In a passionate, history-minded keynote address, the former NAACP president Benjamin Jealous urged the crowd to form multiethnic coalitions to resist oppression, hate, and division during the 33rd annual Martin Luther King Jr. Convocation on Thursday.
In spite of the rainy weather, the convocation drew a large and enthusiastic crowd to Santa Cruz Civic Auditorium. Students from Seaside, Marina and other area high schools, were out in force.
At various times in his keynote address, Jealous, who led and helped revitalize the NAACP during his tenure from 2008 to 2012, invoked the events of September, 1663, in Gloucester County, Virginia, when slaves and indentured servants plotted to revolt against the tobacco planters who were exploiting them.
The rebellion failed, but Jealous urged the audience to remember this time when oppressed people reached across ethnic lines to fight back, before those in power sowed discord and division between black and white members of the underclass.
Comparing politics to physics, Jealous told the audience, which included his parents as well as his 100-year-old grandmother, a grandchild of former slaves, that “for every action, there is an equal and opposite reaction, and objects in motion eventually return to their original state.”
In America, he added, it is important to remember that this ‘original state’ was not hate and division between black and white. This animus, he said, did not come from within but was imposed from above, by the people who stood to gain from such divisions.
Jealous also offered many examples of 21st century coalitions, movements or actions in which ethnic divisions, or even political affiliations, were irrelevant.
He spoke of the time he introduced a speech by Senator Bernie Sanders, deep in the heart of the Ozarks, where the overwhelmingly white audience applauded loudly at the same sections of the speech that roused mostly African American audiences in large Midwestern cities, including Sanders’ call for an end to police shootings of unarmed African Americans.
Jealous also invoked prison reform, and how social justice and fiscal responsibility can lead to coalitions in the “activist wings” of either party. “This is what gives me hope,” he said. “This is the true lesson of what we saw in a year of disruptive politics when the most important thing, in either party, was the need to help working people.”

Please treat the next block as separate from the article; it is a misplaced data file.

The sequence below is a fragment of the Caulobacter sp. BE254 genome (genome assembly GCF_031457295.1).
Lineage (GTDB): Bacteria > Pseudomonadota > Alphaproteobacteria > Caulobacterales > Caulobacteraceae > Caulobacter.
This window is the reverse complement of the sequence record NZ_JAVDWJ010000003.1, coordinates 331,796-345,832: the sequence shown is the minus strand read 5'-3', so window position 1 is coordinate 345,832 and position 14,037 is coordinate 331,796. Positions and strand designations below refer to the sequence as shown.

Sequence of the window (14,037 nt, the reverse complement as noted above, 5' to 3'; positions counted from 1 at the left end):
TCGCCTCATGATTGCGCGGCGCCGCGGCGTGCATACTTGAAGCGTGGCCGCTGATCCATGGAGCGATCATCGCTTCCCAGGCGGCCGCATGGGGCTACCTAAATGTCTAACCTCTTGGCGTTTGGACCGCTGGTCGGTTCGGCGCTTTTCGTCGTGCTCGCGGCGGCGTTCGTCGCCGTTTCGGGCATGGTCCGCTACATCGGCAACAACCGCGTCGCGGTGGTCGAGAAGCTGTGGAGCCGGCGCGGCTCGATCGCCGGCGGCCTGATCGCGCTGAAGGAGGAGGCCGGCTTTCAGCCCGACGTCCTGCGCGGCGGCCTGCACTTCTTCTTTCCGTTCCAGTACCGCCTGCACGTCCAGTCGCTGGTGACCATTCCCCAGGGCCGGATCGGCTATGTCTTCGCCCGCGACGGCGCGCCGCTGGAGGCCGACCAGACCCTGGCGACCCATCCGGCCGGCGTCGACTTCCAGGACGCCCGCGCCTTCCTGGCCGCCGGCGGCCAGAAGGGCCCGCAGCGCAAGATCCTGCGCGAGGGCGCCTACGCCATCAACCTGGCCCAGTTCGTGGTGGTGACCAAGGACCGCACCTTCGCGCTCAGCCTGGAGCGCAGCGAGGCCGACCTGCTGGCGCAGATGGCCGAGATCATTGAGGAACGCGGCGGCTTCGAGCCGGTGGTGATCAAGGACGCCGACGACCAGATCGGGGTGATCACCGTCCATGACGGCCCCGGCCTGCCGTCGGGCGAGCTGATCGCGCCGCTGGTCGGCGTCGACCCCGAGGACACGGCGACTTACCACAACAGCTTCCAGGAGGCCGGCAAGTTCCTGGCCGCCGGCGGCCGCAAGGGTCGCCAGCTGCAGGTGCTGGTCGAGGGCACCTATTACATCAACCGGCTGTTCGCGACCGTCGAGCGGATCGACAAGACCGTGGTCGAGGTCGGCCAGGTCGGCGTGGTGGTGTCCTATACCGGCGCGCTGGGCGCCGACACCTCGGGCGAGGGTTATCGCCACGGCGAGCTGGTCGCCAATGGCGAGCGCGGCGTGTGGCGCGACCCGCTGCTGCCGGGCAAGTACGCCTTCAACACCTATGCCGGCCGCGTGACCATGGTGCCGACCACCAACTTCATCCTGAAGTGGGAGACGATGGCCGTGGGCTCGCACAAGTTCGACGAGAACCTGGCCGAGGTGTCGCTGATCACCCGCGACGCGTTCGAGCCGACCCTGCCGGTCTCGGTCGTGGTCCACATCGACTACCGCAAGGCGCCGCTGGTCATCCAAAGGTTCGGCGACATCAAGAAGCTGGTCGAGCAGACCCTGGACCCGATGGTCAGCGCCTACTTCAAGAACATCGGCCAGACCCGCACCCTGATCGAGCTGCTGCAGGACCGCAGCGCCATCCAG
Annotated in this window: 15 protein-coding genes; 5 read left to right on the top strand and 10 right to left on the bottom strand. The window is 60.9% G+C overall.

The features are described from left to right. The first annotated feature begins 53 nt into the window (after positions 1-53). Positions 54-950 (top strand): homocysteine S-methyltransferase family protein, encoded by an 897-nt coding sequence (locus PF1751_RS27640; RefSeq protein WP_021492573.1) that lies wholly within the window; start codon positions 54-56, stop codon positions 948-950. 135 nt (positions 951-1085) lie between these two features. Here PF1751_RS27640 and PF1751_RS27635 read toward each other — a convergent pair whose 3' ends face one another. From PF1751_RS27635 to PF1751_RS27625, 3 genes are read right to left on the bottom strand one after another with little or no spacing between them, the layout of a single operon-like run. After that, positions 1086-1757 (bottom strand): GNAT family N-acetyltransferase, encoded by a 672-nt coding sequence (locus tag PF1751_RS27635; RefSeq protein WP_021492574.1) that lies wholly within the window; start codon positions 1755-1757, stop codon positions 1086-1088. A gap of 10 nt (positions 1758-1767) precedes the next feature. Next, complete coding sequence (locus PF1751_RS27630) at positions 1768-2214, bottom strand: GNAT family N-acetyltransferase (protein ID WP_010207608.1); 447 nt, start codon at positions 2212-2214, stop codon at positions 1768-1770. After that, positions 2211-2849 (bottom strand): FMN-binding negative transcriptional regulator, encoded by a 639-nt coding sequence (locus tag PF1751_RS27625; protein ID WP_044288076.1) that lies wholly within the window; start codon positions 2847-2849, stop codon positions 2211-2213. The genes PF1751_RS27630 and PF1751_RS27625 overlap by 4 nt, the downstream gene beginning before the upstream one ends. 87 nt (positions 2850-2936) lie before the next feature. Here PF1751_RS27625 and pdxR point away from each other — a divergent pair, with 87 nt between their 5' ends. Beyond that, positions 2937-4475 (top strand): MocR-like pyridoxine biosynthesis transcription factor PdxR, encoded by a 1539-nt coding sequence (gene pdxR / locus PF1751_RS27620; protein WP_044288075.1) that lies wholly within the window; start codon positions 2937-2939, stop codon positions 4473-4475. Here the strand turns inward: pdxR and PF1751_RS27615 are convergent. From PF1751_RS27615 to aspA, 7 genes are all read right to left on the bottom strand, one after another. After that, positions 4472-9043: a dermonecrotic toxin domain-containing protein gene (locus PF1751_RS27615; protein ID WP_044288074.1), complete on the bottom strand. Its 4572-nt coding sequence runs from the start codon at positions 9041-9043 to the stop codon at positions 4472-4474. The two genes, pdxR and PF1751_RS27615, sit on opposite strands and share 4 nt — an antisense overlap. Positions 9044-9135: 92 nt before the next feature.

In his closing remarks, Jealous urged African Americans and other groups to embrace their own power and wield it at the ballot box. He invoked the large numbers of black voters in key states where Republicans won in November 2016. In every example he pointed out, the number of unregistered black voters was far greater than the Republican margin of victory.
”We can be hopeful because we have what it takes to win right now,” Jealous said. “We can make the future come faster. We simply have to decide.”
Jealous is currently a partner at Kapor Capital, investing in companies with positive social impact. He is part of a longstanding tradition of powerful speakers at the convocation. Over the years, this event has drawn such luminaries as Alicia Garza, Angela Davis, Alice Walker, Nikki Giovanni, Yolanda King, Maxine Waters, Julian Bond, Van Jones, Anna Deavere Smith, Bell Hooks, and Cornel West.
Another emotional highlight was a strong statement of support from Chancellor George Blumenthal for UC Santa Cruz’s roughly 400 undocumented students, who are feeling “particularly vulnerable” under the new administration, he said.
“I have told them that UC Santa Cruz as a campus, and the University of California as a whole, stand with them, their families, and their communities,” Blumenthal said to loud applause. “Our commitment to them is steadfast. We will protect their privacy and civil rights. Our police will not partner with any government agencies to enforce federal immigration law. We will not contact, detain or arrest anyone on the basis of their immigration status.”
“We will continue to admit undocumented students,” Blumenthal said. “We will not cooperate with any federal registry based on religion, national origin, race or sexual orientation. This is the way forward: banding together, supporting one another, and finding our voices. I believe Dr. King would be proud.”
Another highlight was the announcement of the Tony Hill Award, named for a longtime advocate for social and economic justice in Santa Cruz County, known for his skills as a community bridge-builder and mediator. Hill died in 2007 at age 62.
This year’s winner is Doron Comerchero, the visionary founder of FoodWhat, a nonprofit that has been using sustainable farming and healthy food to turn around the lives of impoverished and struggling youth since 2007. During his remarks, Comerchero sent out some “big love” to all the youth who had benefitted from the organization.
“What is this organization with the funny name?” he said. “FoodWhat Is a youth empowerment and justice organization created to challenge inequities and serve high school students with the fewest resources. It gives them a safe space to step into their power and amplify their voices. He then led the audience in a mighty rallying cry of “FOOD, WHAT?!”